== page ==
In her annual Secretary’s report to the Friends Martha Crone stated she gave 25 illustrated slide lectures to clubs, garden groups, school groups and others - reaching 1,512 persons. The largest group was the Duluth Garden Flower Society. (3) She also purchased a mosquito sprayer, various seeds and bulbs and other items that her normal budget did not provide for, with Funds from the Friends.(2)
Once again, even though the Garden closed on Oct. 15 and she was only paid through that date, we find her still working in November.
On Nov 2nd she reports:
No killing frost yet, Dutchman’s Pipe leaves still green. Warm enough without coat, has been 1/2 inch rain during Sept. and Oct. Tufted Titmouse has been feeding several weeks at feeder. (2)
On Nov 12 she plants for the first time in the Garden:
Gentiana saponaria, Soapwort Gentian, Harvest bells, from seed, not native.
Her last entry is on Dec. 2nd where she plants seeds of Aquilegia coerulea, Colorado Blue Columbine and Blue Bellflower Campanulastrum americanum. Martha was fond of starting plants from seed in the fall and a number of the plants she reports setting out in the Garden in large quantities undoubtedly came from seedlings.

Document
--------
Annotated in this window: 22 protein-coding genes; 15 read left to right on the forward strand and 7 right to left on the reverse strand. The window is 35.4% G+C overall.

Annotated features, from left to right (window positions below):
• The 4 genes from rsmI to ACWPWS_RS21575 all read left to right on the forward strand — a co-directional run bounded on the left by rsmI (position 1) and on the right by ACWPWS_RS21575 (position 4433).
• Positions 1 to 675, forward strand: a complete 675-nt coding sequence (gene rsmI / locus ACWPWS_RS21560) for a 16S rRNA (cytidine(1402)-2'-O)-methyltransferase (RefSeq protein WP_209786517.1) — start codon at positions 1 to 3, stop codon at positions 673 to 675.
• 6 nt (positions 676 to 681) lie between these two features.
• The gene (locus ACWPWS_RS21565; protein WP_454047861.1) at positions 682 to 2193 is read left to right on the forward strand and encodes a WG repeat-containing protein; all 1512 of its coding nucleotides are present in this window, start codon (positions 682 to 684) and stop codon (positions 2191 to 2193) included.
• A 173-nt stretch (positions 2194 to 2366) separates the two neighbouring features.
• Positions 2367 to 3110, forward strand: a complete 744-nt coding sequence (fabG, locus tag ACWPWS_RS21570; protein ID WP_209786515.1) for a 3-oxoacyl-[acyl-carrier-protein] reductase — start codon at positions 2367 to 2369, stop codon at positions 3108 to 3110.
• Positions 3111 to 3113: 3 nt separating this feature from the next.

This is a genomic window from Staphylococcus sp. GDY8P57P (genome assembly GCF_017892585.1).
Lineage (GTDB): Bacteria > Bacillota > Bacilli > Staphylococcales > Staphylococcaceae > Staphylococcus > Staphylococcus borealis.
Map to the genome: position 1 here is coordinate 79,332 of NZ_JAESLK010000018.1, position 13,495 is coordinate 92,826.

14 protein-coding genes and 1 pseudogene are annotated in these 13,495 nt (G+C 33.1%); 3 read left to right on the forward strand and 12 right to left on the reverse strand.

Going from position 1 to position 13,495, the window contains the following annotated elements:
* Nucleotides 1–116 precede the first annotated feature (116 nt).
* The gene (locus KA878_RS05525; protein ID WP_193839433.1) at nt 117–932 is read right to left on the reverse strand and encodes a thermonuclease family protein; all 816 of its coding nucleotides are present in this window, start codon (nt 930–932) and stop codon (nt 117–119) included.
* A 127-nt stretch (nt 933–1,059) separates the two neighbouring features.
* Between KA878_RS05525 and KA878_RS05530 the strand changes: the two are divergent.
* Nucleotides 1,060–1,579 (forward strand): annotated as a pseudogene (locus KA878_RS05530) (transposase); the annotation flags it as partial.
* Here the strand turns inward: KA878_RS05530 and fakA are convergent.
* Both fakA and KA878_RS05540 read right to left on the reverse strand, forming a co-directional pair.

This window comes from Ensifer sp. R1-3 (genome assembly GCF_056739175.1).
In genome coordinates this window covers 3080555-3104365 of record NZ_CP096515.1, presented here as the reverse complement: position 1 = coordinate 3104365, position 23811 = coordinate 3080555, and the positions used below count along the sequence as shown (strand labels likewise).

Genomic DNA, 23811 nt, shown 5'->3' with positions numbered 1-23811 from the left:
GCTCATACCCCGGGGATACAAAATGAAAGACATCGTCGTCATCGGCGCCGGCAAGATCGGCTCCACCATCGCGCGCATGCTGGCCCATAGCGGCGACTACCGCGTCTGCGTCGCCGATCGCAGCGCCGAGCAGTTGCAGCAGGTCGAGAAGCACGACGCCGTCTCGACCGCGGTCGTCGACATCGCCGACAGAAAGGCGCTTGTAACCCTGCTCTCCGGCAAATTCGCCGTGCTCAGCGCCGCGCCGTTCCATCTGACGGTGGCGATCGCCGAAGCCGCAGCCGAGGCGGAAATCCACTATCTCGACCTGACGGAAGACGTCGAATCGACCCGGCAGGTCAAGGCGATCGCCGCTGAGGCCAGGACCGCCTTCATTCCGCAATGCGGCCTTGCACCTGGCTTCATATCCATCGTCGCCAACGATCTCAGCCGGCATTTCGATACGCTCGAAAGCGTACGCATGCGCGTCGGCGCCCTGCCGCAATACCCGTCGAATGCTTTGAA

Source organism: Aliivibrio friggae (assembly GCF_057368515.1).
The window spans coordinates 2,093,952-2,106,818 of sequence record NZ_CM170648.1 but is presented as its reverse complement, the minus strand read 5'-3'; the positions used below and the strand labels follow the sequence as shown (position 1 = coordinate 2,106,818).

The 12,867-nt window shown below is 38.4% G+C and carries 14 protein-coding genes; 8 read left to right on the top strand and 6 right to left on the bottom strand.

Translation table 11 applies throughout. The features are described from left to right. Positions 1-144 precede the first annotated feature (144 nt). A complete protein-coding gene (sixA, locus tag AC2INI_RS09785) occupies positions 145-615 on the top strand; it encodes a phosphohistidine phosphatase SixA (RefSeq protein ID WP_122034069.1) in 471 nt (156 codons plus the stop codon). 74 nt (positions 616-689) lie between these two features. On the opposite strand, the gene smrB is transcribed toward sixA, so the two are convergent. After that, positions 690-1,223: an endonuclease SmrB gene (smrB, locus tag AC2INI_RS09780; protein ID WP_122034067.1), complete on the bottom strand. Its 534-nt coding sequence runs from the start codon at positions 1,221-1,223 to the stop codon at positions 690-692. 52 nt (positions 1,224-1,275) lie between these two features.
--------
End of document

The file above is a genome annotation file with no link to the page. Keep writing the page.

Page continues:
(1). Garden Log
(2). Annual Reports of the Garden Curator to the Board of Park Commissioners - dated Feb. 10, 1954 to Charles E. Doell.
(3). Friends of the Wild Flower Garden Secretary’s Report - 1953
Photo top of page: A path into the Upland Garden, photographed by Martha Crone on July 16, 1953.
Martha Crone's Annual Report to the Board of Park Commissioners dated Feb, 10, 1954 to Superintendent Charles E. Doell.
Martha Crone's Garden Log and her 1951 Census of plants in the Garden.
Various papers and correspondence of Eloise Butler and Martha Crone in the collection of the Minnesota Historical Society.
Meeting Minutes and correspondence of The Friends of the Wild Flower Garden.
Archive of the Friends Newsletter The Fringed Gentian™
Vol. 1, # 1, January 1953, Martha Crone, Editor.
Vol. 1, # 2, April 1953, Martha Crone, Editor.
Vol. 1, # 3, July 1953, Martha Crone, Editor.
Vol. 1, # 4, October 1953, Martha Crone, Editor.
Historical Climatology of Minneapolis-St. Paul Area by Charles Fisk.